It’s the new school year; and while fresh school supplies and new shoes and clothes come to mind, so do all the teachers who influence our children.
Their marks—good and bad—are imprinted on our souls.
Not finding my glue or fearing being left behind brought me to tears too often in first grade to get any sympathy. Instead a “crying jar” was placed on my desk to help me toughen up. It didn’t stop the tears, only caused unwanted attention from unsympathetic classmates. That is an example of a bad mark.
Other teachers stood out for other reasons, like my fourth grade teacher who shared my middle name which was important since some kids said it was a boy’s name. Obviously those children still needed to learn about such names as Pat, Terry/Terri, Bob/Bobbi, Ray/Rae, Billy/Billie, Ashley, Adrian/Adrienne, Alex, Andy/Andi, Darcy/Darcie—you get the idea. Looking at cow tongues and eye balls left an impression on me from my fifth grade teacher. He also posted pictures as story prompts. What a great idea for getting our imaginations flowing.
We moved three times in one year once so there were a lot of teachers that year. In sixth grade, my teacher helped me with my math because my new school was ahead of my old. He went above and beyond because I remember my parents took me to his studio in another town (he must have done art as a hobby) for instruction. He also intervened during a troubling period with peers. In junior high, the teacher I feared in seventh grade became one I admired by the end of eighth. When I see him out now, I’m always pleased to introduce him to my children.
In high school, my English teacher encouraged my writing and even took me to a conference. Her enthusiasm contributed to building my confidence. My science teacher encouraged me in my interest to teach and pushed me as I raced in track. The 400 m and 800 m were my races, but once he had me run two miles. I protested, but he was right. I could do it. My history teacher encouraged us to think outside the box. He also chaperoned a group of us to Washington, D.C., and New York City for an essay contest we were in. My home economics teacher listened to my teenage woes and let kids hang out in her room over the lunch hour and before school. My typing teacher treated me with respect and trusted me to relay an important message. Math has never been my gifting. My math teacher understood and once when I was taking a test during study hall because I had missed the class for some reason, he asked if I needed a break. I certainly did. Could I go outside to scream, I asked. He said, no, but I could go get a drink of water. It is always nice to be understood.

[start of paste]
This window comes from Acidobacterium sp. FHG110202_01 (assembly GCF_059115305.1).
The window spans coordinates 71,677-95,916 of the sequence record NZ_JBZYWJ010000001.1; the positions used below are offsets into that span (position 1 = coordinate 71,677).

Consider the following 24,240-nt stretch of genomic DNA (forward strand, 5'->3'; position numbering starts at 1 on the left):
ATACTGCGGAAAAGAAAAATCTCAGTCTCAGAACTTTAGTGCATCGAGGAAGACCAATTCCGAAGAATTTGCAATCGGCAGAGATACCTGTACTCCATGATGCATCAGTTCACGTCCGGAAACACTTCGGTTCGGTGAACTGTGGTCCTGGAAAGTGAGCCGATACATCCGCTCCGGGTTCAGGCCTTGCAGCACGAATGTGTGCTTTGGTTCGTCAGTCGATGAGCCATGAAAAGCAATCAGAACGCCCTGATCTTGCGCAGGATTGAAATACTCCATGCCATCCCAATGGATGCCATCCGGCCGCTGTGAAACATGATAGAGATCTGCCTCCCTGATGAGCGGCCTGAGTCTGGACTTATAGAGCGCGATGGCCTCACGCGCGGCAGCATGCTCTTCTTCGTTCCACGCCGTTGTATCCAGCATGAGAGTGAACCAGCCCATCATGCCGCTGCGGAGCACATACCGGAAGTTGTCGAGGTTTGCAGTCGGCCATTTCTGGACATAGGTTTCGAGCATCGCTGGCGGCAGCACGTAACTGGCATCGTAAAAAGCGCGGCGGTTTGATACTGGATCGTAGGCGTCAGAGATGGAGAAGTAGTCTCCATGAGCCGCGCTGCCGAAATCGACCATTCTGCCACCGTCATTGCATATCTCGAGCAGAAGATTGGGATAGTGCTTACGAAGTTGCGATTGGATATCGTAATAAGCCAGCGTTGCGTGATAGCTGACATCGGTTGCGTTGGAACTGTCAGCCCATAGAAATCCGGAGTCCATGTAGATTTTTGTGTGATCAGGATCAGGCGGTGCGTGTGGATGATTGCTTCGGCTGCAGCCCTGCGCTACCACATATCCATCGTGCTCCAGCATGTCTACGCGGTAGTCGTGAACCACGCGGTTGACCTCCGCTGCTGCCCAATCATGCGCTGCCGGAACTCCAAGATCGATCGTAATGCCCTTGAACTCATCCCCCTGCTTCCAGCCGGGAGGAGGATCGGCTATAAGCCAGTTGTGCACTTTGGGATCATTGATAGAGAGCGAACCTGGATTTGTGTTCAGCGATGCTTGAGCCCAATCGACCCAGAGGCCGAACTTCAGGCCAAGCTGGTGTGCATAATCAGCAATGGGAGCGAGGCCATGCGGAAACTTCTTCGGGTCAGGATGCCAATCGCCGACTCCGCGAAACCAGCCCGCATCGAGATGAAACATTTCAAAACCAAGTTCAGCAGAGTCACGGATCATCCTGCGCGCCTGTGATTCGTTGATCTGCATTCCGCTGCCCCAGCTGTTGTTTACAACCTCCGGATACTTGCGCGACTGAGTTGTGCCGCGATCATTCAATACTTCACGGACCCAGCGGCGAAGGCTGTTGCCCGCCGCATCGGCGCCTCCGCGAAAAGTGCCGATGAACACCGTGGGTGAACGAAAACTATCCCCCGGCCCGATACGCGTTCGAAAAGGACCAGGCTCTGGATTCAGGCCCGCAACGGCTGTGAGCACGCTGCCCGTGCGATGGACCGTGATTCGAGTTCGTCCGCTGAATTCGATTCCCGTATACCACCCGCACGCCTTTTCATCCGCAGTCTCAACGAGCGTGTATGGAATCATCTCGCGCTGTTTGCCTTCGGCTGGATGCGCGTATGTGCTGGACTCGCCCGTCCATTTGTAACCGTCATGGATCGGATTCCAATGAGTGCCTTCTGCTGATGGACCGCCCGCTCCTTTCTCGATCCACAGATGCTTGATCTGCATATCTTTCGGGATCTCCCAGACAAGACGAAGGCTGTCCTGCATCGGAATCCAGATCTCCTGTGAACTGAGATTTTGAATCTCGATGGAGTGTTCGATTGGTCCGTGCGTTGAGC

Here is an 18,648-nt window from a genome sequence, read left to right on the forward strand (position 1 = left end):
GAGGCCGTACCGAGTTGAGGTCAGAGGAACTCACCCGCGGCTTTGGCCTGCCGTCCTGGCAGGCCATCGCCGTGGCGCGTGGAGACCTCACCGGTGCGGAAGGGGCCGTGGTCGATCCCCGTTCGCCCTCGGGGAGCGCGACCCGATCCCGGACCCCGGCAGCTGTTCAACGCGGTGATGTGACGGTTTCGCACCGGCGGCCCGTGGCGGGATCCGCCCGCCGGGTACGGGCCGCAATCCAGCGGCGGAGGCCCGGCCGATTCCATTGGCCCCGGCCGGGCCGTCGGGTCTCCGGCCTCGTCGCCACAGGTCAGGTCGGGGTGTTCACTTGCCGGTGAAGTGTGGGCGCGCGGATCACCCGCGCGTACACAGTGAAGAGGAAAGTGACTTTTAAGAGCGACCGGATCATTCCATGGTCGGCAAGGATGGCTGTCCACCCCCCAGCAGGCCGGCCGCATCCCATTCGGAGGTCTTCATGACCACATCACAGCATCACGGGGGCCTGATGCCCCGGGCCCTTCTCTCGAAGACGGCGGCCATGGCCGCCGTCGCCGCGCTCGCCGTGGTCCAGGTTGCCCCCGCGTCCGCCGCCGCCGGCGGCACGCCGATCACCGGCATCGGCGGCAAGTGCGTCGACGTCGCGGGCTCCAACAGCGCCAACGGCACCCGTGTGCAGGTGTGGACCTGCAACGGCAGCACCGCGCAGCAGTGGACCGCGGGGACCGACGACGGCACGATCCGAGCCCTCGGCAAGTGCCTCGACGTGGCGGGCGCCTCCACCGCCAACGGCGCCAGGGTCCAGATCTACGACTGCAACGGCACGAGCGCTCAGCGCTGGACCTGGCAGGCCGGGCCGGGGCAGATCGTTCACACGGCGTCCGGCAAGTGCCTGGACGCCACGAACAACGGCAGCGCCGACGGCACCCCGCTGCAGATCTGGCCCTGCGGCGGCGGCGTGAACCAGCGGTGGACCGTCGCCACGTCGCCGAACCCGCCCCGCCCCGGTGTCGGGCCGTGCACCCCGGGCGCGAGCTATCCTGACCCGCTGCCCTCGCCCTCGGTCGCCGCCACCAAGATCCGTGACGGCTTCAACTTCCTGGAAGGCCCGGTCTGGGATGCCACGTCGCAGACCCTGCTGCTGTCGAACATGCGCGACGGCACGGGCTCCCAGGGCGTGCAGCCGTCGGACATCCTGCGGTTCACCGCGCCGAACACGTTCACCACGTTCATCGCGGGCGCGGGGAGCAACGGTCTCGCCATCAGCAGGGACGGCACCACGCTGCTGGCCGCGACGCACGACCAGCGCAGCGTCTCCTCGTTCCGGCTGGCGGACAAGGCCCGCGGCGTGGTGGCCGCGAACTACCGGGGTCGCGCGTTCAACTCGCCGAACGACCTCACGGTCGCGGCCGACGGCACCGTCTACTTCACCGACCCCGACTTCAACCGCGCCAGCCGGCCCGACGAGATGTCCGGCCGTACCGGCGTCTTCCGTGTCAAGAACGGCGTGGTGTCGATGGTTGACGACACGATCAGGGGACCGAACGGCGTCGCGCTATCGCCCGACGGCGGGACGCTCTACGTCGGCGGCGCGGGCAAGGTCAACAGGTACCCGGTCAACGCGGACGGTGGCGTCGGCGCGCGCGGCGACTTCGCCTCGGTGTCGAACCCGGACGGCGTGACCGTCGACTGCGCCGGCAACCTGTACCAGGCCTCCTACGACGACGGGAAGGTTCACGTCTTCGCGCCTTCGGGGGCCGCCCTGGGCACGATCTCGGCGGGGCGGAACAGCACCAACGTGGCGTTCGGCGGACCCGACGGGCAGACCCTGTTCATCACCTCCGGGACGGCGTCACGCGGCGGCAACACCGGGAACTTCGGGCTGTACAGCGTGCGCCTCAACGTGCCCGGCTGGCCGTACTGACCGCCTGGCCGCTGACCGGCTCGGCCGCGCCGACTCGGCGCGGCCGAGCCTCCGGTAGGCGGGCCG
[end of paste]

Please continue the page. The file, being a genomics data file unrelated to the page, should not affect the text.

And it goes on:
In college, my advisers helped me get into full classes. Someone in the Journalism Department recommended me to be the student selected to spend the day at the then Milwaukee Journal (now Milwaukee Journal Sentinel). What a privilege that was! The two professors who encouraged me the most were Angela Peckenpaugh and Dr. John Nichols. Ms. Peckenpaugh’s gentle instructions and spontaneous laughter guided us as we improved our craft. When I was feeling like the task was impossible, Dr. Nichols used my work as an example of how it was done, saying words that made me believe I was going somewhere someday.
All the teachers I hold in my heart invested in me, encouraged me, cared about me. Those are the type of teachers I want for my children—those who embrace who students are and nudge them to be better. We want teachers of integrity who challenge our children and leave positive memories.
I also want to be that type of teacher. We are all human and make mistakes, but may the good stand out. May students everywhere be blessed by special teachers, who shine in their hearts and in their classrooms.
Do you have a favorite teacher or two?